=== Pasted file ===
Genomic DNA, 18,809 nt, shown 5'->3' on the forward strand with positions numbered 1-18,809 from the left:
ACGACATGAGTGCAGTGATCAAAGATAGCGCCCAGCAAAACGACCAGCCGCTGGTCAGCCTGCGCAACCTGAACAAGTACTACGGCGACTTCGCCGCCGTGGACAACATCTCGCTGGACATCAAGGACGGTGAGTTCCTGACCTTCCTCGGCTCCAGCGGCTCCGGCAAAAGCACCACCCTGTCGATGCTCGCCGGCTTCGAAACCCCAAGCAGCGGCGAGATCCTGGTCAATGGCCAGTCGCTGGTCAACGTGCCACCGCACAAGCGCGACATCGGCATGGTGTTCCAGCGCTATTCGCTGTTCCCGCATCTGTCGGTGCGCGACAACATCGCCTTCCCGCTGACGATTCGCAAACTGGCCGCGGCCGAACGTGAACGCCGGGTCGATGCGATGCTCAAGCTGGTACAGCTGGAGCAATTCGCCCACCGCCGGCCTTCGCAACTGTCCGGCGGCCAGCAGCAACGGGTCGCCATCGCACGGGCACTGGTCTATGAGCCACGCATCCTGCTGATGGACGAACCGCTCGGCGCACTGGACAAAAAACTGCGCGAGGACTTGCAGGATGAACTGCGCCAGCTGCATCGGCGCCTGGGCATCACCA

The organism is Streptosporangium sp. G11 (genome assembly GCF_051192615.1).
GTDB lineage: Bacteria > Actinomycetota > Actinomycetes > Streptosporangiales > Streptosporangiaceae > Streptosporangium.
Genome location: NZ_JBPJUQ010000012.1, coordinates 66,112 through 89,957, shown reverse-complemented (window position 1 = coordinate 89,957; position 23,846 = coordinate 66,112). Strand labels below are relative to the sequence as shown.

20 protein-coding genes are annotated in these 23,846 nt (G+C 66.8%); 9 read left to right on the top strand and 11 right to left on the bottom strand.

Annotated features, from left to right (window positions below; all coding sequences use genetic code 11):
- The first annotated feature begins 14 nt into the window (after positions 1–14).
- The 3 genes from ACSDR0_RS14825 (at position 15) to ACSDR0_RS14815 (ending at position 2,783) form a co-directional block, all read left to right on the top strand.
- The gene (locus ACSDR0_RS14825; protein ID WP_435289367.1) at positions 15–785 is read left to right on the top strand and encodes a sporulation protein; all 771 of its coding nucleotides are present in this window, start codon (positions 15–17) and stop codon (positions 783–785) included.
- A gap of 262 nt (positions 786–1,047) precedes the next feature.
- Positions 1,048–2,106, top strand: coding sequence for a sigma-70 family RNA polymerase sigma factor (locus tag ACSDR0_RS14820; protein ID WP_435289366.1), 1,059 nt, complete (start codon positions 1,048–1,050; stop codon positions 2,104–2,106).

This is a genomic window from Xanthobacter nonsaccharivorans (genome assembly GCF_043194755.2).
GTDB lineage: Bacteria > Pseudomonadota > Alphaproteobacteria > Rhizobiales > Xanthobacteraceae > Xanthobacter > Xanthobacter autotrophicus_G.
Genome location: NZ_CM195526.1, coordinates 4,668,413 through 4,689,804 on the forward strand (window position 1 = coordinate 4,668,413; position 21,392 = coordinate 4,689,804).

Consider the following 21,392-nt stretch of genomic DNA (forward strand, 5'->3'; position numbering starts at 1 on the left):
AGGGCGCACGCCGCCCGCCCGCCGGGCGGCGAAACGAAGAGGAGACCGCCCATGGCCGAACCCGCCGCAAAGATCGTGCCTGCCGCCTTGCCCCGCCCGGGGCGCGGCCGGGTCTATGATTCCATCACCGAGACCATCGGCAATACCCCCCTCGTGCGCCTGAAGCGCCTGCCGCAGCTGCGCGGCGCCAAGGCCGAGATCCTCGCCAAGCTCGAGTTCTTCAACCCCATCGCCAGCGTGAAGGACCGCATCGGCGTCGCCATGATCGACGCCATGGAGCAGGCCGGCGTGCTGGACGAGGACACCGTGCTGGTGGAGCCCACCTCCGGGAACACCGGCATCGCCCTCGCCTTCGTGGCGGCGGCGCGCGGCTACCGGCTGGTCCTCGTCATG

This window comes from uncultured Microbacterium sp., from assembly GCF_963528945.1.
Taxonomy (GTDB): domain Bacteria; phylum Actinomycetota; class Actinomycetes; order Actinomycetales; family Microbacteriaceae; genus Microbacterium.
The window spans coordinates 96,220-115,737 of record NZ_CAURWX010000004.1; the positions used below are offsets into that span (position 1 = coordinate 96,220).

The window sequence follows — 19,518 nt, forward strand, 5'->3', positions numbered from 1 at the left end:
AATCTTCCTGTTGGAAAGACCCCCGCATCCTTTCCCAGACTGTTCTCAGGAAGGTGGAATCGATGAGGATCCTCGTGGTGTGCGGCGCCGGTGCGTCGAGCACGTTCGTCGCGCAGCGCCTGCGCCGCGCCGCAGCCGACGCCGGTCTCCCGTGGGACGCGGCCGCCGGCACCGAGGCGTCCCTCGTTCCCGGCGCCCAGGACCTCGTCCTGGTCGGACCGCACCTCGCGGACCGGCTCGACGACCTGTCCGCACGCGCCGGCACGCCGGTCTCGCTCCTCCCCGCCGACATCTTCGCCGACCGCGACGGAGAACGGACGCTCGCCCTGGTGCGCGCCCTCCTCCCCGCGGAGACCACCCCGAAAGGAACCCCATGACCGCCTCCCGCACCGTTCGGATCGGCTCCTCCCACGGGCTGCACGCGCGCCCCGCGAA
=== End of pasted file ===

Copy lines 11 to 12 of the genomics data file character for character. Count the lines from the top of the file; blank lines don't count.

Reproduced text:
- A gap of 262 nt (positions 786–1,047) precedes the next feature.
- Positions 1,048–2,106, top strand: coding sequence for a sigma-70 family RNA polymerase sigma factor (locus tag ACSDR0_RS14820; protein ID WP_435289366.1), 1,059 nt, complete (start codon positions 1,048–1,050; stop codon positions 2,104–2,106).